By Olawalium | Olawalium | 10 Sep 2022


I got asked this question and it's not as simple as it is sometimes because we would always have different opinions on this depending on who we are and what motivates us. I shared my own perspective and how I would approach the matter. I would love to read about yours.

Topic: "You're behind on a project at work and it could seriously affect your career but you can make up the time on the weekend. The problem is you are committed to a family function and cannot do both. Which do you do and why? Remember, doing both is not an option."

There is an adage that says "Look out for yourself because everyone else is taken". I've never been a social function kind of person and most people know this. A lot of people know how I can be when it comes to a social function, so they don't take it to heart when I don't show up even though they wish I can show up. I don't take undue advantage of this and I try to be as honest as I can be.

I've done so many best man duties in my life that I've lost count on the number of suits that I have bought. Do you know why? Because they know I might not show up for the wedding, they ask me to either be the best man to commit me or be one of the groomsmen so I can be "forced" in a way to come.

I am sometimes critical of those who put social function ahead of the most important thing to do. The good thing about me missing out on certain social functions is that I know how to make up for them. I want to say I am generally a nice person so it makes it easier for people when I make them understand certain reasons why I can't show up for certain functions. There was a commitment that clashed with my childhood's friend introduction and it weighed me down because I knew he might not be happy with it. I had to call him that early morning to explain the situation of things to him through video call. For such a situation, a video call would do justice to it and that was what I did. He cared enough to understand and it was the same wedding I later went for as one of the groomsmen.

I think when you are dealing with people that understand you, people that are open and not rigid, it wouldn't be difficult to explain to them why you might not be in certain functions especially when your life or career depends on it. If I were asked to pick between my career and a social function that wants to make me look good, I think I would make the obvious choice which is my career. What's the point in attending a social family function when my life hangs in the balance? What will I explain to even my family members as to why I derailed on my path due to trying to make up the numbers in a social family function?

There are many more family functions that I will still attend but I only have one career path. Even my family members should understand this after I've explained to them what's at stake. Losing my career to make up for the number at a function doesn't sound wise because I doubt they would come through for me when I am struggling to get by. I've seen a lot in the short space of time that my dad passed away to know that it's every man for himself. There is no one that would bear your burden because they also have their burdens. Everyone is trying to get by so they would prioritize themselves over me, it is logical for me to do the same.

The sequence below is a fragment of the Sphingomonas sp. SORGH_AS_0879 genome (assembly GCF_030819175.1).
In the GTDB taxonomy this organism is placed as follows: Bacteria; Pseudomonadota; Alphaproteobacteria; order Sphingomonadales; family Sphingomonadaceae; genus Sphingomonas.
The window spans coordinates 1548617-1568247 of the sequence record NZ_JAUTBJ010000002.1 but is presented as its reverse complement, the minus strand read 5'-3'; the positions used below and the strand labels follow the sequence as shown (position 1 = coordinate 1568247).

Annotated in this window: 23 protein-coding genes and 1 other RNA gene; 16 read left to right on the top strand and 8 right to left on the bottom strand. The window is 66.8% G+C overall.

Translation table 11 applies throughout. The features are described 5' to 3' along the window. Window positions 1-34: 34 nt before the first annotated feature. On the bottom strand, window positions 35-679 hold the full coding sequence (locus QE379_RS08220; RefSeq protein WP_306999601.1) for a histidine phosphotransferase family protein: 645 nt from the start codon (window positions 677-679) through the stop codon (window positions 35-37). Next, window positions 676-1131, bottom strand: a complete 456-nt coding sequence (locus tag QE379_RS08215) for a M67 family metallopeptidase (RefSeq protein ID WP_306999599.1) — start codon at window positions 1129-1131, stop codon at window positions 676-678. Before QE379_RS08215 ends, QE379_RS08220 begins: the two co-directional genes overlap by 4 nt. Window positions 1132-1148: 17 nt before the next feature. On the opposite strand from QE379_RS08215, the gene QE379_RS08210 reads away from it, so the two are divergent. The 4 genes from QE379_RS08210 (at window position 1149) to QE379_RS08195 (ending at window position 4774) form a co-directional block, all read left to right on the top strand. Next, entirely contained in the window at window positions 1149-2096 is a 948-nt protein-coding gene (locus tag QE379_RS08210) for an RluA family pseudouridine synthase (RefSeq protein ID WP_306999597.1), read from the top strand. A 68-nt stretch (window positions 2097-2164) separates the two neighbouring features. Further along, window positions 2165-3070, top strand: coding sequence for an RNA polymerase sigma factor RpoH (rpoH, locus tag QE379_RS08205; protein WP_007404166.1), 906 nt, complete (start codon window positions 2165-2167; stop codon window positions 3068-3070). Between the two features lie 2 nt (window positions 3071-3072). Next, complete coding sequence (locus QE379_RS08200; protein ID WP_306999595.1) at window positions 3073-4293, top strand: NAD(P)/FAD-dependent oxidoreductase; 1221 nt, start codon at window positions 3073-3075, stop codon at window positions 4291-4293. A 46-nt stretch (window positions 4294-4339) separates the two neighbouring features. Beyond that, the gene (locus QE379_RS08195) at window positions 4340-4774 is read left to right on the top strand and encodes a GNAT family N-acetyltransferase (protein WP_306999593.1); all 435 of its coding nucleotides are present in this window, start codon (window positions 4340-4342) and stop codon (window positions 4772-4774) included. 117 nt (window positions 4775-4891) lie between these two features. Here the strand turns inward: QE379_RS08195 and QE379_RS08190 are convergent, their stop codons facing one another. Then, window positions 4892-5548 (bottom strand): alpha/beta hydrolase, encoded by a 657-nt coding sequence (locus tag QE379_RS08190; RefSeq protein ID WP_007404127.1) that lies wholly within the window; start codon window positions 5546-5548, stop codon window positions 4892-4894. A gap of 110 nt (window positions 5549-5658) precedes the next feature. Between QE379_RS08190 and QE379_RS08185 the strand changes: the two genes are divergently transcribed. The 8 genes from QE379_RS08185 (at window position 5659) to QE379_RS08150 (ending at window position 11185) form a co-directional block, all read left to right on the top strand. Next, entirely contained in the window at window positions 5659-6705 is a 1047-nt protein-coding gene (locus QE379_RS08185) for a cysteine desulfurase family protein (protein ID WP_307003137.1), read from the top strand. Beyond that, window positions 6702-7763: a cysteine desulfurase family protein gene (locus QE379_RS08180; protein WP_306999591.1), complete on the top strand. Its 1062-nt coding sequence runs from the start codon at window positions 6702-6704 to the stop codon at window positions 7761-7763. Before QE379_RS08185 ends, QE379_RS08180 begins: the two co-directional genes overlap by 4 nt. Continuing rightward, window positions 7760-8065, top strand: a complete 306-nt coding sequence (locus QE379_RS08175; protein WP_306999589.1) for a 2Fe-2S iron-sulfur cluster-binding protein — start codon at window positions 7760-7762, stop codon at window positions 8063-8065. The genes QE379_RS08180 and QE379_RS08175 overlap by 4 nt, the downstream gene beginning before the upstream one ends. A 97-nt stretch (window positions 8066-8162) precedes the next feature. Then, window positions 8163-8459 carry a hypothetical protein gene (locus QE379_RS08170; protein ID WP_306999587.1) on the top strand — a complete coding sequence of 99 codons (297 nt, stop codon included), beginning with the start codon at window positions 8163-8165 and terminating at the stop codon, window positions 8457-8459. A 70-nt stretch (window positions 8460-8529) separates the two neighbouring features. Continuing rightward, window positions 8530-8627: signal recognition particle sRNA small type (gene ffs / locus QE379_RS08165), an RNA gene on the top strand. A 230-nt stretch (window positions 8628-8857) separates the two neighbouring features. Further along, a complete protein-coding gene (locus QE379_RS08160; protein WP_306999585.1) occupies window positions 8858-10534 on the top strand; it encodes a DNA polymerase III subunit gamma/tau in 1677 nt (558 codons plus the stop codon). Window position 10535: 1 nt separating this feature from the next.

If it's a family function that is so important that I can't go, I would ask my wife and daughter to attend on my behalf while I sort out the things I need to do at work and beat the deadline. I can't do both so I would gladly pick my career that puts food on the table for my family, that makes other family members want to relate with me because of it. If I wasn't doing so well and great, I doubt they would even want to include me in that family function, to begin with so I wouldn't want to drop the standard just to look good.

If it was a fixed family function between my wife and I, we would gladly reschedule because I believe she would be the most understanding on that part since my source of livelihood can be affected and she wouldn't want that because she would also be affected in the long run if anything goes wrong.

It's about how we choose to explain it. How we sometimes explain determines how others receive things and if they still choose to receive it in a way that I didn't expect, I would take solace in the fact that I've done what I am expected to do and if they spin the story even for an outsider, I doubt any reasonable person would take their side by saying I should attend at the detriment of my career.

I would look out for myself first because my career is important and along the way, I would seek ways to make up to them. I can visit the couple (if it was a wedding), I can visit the family later on (if it was a burial) and if it was just a social family bonding moment, I can shoulder the responsibility for the next one that I would plan after a month or so just to make up for the one I missed. It's okay to put yourself first but I won't disrespect them by not making up for it or explaining to them why I am doing what I did. It all boils down to making them realize and understand my view of things by apologizing for it and looking for how to make up for it.

The choice is clear to me, I would always pick my career over any family function.

Thank you for your time.

My pen doesn't bleed, it speaks, with speed and ease.

Still me,

My tongue is like the pen of a ready writer.

Olawalium; (Love's chemical content, in human form). Take a dose today: doctor's order.

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Writer. Motivational speaker. Farmer. Relationship coach. God lover.


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